The Hare and The Hedgehog

This little-known Grimm brothers’ tale will please lovers of traditional stories but also, possibly, leave them uneasy. Hedgehog is insulted one Sunday morning by Hare. He challenges Hare to a race and there’s where our tale – and uneasiness – takes off. Hedgehog and his wife conspire to trick Hare, and they succeed. One moral of the story, according to Grimm scholars, is that a man should marry someone of his own kind, from his own class. The other is that brains beat brawn. But (spoiler alert) Hare does not survive the race. So there is a very dark side to this tale. Is Hedgehog clever or a downright cheat? Did Hare actually insult him? Is the ending happy or sad?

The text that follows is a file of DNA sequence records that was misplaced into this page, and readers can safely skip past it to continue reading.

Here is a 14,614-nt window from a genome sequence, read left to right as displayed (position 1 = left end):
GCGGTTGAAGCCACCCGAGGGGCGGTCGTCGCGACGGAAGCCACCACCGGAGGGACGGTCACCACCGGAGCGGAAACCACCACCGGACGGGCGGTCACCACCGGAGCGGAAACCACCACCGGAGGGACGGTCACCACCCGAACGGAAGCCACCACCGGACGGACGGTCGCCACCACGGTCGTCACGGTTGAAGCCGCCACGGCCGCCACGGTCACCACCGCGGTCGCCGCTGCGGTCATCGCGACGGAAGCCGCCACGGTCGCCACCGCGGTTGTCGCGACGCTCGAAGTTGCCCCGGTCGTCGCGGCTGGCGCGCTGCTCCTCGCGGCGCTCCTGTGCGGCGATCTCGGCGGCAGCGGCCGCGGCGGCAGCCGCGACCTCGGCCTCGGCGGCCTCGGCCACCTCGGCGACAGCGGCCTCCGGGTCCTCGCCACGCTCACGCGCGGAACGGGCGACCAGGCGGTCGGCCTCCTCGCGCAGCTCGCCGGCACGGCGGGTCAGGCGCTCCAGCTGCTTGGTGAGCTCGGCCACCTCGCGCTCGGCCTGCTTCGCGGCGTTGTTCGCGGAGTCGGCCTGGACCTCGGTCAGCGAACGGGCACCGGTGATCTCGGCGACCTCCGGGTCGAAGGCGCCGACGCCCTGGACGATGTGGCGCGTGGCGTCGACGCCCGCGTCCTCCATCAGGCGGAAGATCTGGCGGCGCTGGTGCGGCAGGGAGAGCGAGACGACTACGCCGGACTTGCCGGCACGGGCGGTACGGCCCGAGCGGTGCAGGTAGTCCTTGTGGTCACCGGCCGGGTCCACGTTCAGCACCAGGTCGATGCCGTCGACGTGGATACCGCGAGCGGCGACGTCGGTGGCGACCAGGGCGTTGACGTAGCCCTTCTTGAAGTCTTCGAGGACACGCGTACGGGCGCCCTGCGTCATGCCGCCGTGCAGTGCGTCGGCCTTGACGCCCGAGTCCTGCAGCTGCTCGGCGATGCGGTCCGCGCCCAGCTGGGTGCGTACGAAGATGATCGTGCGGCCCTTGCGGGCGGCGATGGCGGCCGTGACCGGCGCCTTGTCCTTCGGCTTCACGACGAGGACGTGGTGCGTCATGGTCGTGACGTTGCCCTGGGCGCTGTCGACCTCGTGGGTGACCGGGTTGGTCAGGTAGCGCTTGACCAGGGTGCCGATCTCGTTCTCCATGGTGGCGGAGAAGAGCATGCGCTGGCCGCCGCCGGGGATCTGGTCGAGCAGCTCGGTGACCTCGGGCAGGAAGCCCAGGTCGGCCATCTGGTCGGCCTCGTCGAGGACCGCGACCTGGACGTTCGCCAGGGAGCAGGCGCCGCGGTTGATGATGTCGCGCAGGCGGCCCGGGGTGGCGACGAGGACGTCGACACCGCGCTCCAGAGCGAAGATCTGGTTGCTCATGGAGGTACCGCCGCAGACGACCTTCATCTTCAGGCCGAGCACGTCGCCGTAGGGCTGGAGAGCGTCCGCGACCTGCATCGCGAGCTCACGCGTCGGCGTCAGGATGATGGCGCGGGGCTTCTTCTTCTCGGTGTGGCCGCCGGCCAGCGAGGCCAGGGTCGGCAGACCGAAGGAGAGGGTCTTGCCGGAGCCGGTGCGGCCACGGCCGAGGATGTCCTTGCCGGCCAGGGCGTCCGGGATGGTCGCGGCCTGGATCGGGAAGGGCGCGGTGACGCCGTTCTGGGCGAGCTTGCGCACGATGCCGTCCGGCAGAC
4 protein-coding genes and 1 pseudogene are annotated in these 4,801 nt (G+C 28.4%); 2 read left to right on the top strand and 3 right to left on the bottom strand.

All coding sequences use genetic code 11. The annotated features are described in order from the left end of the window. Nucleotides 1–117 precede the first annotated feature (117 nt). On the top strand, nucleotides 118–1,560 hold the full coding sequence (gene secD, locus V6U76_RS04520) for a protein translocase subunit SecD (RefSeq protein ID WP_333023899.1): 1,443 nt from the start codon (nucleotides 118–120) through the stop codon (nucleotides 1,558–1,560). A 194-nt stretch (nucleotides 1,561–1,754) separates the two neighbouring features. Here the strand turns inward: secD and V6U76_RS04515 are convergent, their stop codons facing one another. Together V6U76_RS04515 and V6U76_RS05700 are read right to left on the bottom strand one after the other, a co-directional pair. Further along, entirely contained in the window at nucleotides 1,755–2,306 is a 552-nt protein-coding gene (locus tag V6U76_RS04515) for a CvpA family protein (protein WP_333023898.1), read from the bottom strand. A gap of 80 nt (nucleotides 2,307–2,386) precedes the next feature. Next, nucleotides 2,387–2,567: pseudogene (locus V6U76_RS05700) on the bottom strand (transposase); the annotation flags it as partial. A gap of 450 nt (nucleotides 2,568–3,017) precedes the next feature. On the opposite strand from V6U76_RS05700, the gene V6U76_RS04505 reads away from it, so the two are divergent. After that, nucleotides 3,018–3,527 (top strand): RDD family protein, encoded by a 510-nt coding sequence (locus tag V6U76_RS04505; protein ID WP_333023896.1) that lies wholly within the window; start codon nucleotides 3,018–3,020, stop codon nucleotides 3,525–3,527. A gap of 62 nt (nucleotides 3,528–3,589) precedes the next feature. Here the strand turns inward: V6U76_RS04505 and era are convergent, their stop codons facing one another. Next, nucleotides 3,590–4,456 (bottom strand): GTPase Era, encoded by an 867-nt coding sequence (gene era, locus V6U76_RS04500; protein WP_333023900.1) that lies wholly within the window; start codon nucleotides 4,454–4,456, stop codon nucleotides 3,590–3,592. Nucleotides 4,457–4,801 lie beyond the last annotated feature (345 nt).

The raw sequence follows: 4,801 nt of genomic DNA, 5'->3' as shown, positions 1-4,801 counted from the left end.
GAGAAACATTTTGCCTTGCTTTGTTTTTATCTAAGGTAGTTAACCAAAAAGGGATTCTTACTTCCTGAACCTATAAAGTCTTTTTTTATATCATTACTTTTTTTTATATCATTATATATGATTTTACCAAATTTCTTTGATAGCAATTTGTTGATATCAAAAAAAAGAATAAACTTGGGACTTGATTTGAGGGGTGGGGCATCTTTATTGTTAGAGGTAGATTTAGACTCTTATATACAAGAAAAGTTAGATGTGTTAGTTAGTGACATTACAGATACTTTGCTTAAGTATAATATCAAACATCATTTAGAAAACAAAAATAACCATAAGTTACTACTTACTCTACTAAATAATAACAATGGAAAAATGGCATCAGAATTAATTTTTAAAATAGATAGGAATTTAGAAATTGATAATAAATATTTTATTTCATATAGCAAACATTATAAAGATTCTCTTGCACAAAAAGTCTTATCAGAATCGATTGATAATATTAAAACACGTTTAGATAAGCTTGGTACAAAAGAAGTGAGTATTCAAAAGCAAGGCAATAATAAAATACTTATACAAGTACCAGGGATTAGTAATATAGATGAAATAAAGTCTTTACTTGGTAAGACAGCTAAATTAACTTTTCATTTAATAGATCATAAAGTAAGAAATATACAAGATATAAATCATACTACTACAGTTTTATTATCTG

The narrative is true to the traditional Grimm text. The illustrations are sublime. Laustroer is a young artist with a string of awards and exhibitions to his name. And one can see why. These illustrations are strikingly beautiful, very clever and ask the same questions as the text. Do we empathise with Hedgehog or with Hare? Is Hedgehog actually the hero? Hare looks quite debonair while the Hedgehogs are depicted as feral, rough, and slightly sinister with their spines poking through their clothes – a detail echoed in thorny brambles and barbed wire. The race scenes are depicted with great movement and huge energy. There is also a touch of dark humour throughout. Check out the little tin of sweets on the title page…

All in all this thought-provoking picturebook should be an interesting addition to any child’s bookshelf.